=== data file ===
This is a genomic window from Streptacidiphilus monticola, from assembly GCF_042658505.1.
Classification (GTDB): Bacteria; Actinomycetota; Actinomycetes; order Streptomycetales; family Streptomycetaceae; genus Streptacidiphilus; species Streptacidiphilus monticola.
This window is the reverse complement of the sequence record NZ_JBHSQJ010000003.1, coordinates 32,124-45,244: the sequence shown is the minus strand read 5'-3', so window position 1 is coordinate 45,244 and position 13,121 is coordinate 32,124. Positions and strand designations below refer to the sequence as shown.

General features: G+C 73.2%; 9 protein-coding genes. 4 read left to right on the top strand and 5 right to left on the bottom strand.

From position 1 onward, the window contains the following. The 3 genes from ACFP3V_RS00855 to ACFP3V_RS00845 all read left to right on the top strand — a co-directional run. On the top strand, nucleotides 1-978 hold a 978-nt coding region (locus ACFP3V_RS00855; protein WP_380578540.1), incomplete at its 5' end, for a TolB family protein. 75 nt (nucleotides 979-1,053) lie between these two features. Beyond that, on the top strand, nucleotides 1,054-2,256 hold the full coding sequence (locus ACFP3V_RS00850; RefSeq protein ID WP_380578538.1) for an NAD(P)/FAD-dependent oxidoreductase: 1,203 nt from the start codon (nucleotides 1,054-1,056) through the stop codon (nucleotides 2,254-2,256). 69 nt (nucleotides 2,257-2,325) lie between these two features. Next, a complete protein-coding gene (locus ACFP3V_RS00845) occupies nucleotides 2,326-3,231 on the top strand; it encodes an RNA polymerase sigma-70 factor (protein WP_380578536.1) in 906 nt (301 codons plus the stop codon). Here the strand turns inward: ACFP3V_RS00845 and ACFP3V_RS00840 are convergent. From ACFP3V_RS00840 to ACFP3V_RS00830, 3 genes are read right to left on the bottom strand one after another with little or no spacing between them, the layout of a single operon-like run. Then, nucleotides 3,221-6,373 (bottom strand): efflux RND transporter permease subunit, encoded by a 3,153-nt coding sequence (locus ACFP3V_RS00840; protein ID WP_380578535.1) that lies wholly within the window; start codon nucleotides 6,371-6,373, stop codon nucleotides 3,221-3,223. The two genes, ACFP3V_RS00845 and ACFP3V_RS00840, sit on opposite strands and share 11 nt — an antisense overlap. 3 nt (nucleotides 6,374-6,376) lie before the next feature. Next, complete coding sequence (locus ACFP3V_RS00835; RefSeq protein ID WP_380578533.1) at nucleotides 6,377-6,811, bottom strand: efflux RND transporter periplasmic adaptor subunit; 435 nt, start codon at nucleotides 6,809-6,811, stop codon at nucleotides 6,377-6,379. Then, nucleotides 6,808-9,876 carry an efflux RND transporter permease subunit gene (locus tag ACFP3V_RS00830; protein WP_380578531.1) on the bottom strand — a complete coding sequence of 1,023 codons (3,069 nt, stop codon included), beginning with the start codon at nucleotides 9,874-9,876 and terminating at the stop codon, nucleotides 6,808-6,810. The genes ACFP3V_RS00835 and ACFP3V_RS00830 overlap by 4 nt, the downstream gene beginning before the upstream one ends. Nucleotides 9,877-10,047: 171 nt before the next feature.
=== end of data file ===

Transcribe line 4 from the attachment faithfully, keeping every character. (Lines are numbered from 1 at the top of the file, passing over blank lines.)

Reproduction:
General features: G+C 73.2%; 9 protein-coding genes. 4 read left to right on the top strand and 5 right to left on the bottom strand.